Depression Is Associated With Transformation of Episodic to Chronic Migraine

Data suggest that depression may have a dose-dependent effect on the risk of transformation from episodic migraine to chronic migraine.



Depression is associated with an increased risk of progression to chronic migraine among patients with episodic migraine, according to research published in the September 25 Journal of Headache Pain. The manuscript received the 2012 Enrico Greppi Award endorsed by the European Headache Federation and the Italian Society for the Study of Headaches. The association was significant after adjusting for variables such as sociodemographic features, headache features, other comorbidities, allodynia, use of antidepressants and medication overuse, said Sait Ashina, MD, Assistant Professor of Neurology at the Albert Einstein College of Medicine in Bronx, New York, and colleagues.

The risk of transformation to chronic migraine also increased with the severity of depression, even after adjusting for covariates. Patients with moderate, moderately severe, or severe depression had significantly higher rates of transition than patients with mild or no depression.

Dr. Ashina’s group examined data from the American Migraine Prevalence and Prevention study to determine whether depression reliably predicted the new onset of chronic migraine among patients with episodic migraine. The study sample included 8,078 patients who had episodic migraine in 2005, 2006, or both. All patients provided follow-up data in response to questionnaires in 2006 and 2007.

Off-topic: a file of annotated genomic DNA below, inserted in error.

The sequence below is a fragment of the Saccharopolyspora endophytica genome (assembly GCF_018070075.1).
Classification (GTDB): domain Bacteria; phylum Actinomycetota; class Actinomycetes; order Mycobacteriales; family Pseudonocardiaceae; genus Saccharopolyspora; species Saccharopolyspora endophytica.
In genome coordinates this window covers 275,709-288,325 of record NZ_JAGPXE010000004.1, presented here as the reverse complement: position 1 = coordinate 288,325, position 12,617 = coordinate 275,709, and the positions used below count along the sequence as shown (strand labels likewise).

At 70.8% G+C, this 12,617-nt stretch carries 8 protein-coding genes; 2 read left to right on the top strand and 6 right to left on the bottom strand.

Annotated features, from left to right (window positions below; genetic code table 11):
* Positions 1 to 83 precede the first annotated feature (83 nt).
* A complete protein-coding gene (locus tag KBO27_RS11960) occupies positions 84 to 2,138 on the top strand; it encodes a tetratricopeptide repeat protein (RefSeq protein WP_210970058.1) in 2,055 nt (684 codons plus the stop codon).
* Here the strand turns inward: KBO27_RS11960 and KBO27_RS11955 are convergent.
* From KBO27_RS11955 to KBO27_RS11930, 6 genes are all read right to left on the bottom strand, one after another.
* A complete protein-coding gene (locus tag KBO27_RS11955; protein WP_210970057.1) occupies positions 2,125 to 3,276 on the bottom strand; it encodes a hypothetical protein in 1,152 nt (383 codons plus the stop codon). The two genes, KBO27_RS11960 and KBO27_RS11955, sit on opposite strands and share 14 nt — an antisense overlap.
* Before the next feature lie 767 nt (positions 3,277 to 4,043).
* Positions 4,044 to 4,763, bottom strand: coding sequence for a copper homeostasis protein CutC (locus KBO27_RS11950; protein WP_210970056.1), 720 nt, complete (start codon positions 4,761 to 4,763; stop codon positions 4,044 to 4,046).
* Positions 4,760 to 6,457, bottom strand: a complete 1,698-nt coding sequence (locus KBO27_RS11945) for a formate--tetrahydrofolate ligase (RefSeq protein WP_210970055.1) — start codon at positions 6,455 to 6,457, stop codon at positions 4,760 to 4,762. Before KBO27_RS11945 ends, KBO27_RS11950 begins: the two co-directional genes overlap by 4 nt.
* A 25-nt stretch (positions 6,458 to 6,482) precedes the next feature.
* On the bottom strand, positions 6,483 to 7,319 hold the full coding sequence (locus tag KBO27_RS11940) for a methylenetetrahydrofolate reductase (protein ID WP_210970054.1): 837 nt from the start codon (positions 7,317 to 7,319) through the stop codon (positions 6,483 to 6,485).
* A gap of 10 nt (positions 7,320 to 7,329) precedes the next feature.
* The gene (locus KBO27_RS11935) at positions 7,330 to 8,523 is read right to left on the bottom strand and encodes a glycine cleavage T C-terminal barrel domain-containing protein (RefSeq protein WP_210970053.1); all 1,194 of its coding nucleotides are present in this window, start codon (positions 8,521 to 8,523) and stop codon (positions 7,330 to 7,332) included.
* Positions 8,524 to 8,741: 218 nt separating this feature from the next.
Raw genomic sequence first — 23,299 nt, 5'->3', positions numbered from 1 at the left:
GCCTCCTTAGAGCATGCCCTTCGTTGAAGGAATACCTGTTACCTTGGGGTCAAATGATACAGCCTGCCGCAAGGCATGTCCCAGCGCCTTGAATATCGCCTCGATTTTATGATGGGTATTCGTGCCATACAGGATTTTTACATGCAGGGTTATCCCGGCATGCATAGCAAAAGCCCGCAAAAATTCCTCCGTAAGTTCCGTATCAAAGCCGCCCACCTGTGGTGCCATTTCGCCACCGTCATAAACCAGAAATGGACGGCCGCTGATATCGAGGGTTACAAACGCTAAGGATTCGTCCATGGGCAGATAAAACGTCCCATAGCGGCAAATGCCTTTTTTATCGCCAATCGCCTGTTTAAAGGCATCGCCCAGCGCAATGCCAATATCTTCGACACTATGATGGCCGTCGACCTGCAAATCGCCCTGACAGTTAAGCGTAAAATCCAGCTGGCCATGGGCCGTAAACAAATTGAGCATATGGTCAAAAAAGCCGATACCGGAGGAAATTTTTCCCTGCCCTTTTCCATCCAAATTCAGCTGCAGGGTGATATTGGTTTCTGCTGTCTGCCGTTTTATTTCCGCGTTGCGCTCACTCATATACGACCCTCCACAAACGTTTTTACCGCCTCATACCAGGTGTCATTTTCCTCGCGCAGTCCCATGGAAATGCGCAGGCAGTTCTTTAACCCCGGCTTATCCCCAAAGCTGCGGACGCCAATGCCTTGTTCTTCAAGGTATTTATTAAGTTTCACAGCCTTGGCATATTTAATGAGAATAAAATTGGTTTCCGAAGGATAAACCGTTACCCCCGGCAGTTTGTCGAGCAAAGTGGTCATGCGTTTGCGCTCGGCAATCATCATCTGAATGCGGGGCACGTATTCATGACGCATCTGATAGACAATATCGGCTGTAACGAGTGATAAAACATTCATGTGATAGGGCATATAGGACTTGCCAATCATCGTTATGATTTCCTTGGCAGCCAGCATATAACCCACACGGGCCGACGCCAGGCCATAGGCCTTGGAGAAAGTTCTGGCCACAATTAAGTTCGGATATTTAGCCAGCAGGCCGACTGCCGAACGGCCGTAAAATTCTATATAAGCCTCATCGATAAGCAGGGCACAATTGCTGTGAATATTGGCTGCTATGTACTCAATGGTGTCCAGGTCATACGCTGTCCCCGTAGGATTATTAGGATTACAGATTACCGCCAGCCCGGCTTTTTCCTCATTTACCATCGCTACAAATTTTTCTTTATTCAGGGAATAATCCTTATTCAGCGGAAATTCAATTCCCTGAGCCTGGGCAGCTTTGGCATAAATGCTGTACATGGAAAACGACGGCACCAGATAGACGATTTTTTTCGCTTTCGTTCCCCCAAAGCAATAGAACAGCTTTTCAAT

Migraine was defined according to criteria based on those of the International Classification of Headache Disorders-2. Depression was measured with the Patient Health Questionnaire-depression module and with self-reported physician diagnosis. Patients’ depression was categorized as none or minimal, mild, moderate, moderately severe, or severe.

Patients with episodic migraine and depression had an odds ratio of 1.65 for new-onset chronic migraine after adjusting for covariates. Moderately severe depression was associated with a 1.82 odds ratio of new-onset chronic migraine, and severe depression correlated with a 1.81 odds ratio of new-onset chronic migraine, after adjusting for covariates.

“The specific mechanisms linking these conditions and the explanation for the chronification of migraine remain uncertain,” Dr. Ashina told Neurology Reviews. “Treating clinicians must search for depression in patients with episodic migraine. “Depression must be addressed as a separate problem in these patients and treated accordingly. Future studies should determine if treating depression will reduce the risk of chronification of migraine.”

—Erik Greb

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